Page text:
- Be kind and considerate in order to limit the spread of the virus to protect the vulnerable. You have no doubt heard the term “social distancing”. This simply means to live your life quietly and peaceably at home. Avoiding events and larger social gatherings reduces the probability of the virus jumping to multiple hosts.
- If you are in contact with someone who is known to be infected, there is an up to 14-day incubation period in which you may develop symptoms. Unfortunately, you may begin to spread the virus.
- BE VIGILANT
- With frequent handwashing (soap and water preferred to hand sanitizer)
- Avoid touching your face with your hands
- If you have symptoms of fever, cough, runny nose that feel like a cold…STAY HOME. There is no specific treatment for this virus. However, if you begin to have shortness of breath or worsening symptoms then you need to be seen.
WHAT WILL ROCKWELL DO?
We will continue to be available for all our patients.
In response to the expected increase in coronavirus cases, and to try and prevent unnecessary exposure risk, IF you are seeing us for shortness of breath, and/or fever, please park and then text our main number 804-897-6140 on arrival to let us know you have arrived. We will have someone meet you at your car and escort you to the exam room. We will provide you with a mask to wear during your stay. Please do NOT bring small children with you as we will not be able to have them come into the office with you.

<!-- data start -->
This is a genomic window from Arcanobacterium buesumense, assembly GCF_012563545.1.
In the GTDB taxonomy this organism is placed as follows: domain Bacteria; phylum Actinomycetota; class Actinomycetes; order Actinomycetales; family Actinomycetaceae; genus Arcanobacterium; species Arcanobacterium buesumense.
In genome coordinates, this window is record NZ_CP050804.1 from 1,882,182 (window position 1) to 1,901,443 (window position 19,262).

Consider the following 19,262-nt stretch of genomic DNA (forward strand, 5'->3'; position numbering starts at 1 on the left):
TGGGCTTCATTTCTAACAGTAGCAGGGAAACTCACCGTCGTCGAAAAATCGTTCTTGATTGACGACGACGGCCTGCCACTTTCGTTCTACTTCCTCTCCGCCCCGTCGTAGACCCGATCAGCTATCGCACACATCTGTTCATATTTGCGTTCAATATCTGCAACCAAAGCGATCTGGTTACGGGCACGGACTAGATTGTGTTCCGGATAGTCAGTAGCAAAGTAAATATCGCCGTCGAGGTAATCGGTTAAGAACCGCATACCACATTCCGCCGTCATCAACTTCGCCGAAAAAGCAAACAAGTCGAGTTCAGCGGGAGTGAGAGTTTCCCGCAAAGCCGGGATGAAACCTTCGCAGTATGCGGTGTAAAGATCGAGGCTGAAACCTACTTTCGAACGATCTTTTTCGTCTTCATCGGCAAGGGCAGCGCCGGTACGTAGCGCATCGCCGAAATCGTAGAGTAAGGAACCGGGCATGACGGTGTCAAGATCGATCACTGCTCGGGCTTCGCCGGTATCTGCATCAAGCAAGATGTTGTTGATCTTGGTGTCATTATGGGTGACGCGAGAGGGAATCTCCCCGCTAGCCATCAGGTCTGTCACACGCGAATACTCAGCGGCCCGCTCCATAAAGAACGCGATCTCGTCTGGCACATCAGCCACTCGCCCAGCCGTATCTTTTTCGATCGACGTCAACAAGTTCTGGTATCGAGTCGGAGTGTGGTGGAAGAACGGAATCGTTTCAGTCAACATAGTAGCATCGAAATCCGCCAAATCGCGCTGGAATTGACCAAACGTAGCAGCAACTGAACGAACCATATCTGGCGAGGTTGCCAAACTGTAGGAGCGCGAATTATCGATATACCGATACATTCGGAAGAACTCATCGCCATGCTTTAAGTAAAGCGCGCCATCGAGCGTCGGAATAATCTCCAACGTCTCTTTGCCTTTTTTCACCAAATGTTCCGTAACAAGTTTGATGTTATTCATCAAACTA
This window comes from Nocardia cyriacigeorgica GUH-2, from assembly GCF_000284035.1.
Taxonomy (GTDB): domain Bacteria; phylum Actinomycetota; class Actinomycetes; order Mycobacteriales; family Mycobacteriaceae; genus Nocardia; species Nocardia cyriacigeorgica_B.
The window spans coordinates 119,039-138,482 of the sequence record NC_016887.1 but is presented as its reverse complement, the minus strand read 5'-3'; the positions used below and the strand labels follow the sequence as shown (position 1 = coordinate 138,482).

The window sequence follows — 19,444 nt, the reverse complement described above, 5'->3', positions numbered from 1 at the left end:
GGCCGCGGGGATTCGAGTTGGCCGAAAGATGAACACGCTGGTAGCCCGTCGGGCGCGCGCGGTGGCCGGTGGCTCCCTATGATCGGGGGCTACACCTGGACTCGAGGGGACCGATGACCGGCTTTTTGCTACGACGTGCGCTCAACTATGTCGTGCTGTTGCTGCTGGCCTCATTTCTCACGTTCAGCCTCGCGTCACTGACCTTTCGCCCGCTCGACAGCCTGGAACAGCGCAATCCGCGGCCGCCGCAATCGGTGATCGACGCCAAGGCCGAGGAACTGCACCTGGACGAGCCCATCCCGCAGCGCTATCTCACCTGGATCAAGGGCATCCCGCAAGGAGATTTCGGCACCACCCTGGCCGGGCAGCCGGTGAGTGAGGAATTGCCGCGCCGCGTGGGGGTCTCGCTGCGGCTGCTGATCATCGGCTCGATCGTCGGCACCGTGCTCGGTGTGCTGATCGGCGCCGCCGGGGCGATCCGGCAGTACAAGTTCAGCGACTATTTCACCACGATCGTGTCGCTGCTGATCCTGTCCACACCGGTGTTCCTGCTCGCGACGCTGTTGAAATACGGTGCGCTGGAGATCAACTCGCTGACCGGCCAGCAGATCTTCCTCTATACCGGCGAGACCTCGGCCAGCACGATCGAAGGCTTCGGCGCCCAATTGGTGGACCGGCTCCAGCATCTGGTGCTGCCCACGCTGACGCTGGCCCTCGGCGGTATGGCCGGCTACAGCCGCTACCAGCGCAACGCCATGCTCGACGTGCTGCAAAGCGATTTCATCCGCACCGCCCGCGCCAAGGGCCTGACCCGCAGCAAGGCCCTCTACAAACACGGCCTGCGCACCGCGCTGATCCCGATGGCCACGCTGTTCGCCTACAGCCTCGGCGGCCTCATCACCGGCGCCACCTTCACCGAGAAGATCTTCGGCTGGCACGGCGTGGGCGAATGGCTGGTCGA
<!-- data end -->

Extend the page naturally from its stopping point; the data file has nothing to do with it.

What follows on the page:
Rest assured, we are enhancing our cleaning and sanitizing strategies in the office.
CAN I BE TESTED?
We are currently testing COVID with both rapid antigen and PCR tests.
Test results are provided to the Virginia Health Department who may reach out to identify close contacts and at risk individuals that should self-quarantine.
TESTING AT ROCKWELL
- OUR “OUTDOOR CLINIC”
- Call 804-897-6140 to schedule your appointment. We will make sure to get your current insurance information, car make and model. On arrival please text that you have arrived. Our staff will come to you!
- You do not have to be a current patient of Rockwell Physicians to register for testing
- WHO SHOULD BE TESTED?
- Someone experiencing any of the following symptoms:
- Shortness of breath
- A healthcare employee
- Someone who has a known exposure to the virus
- Someone experiencing any of the following symptoms:
- If a patient has insurance, the insurance company is billed for a visit and Covid-19 swab.
- Self- pay patients will pay a flat rate of $65 , which INCLUDES testing
COVID ANTIBODY IgG TESTING
Rockwell Physicians is offering COVID Antibody IgG Testing!
This blood draw measures antibody levels specific to the patient’s immune response after COVID-19 infection.
Some things to keep in mind:
- The antibody testing is not used to diagnose acute COVID-19 infections. We are still using the nasal swabs to test if there are acute symptoms.
- According to the CDC website, “A serologic test may not be able to show if you have a current infection, because it can take 1-3 weeks to make antibodies after symptoms occur. We do not know yet if having antibodies to the virus can protect someone from getting infected with the virus again, or how long that protection might last.”
- Testing turn around time – 3 days
- Some insurances are not covering this test.
Thank you so much for reading, staying informed, remaining calm, and taking all necessary precautions! Please call or text us with questions you may have. We appreciate our wonderful patients so much.
—Dr. W. Kevin Watterson and staff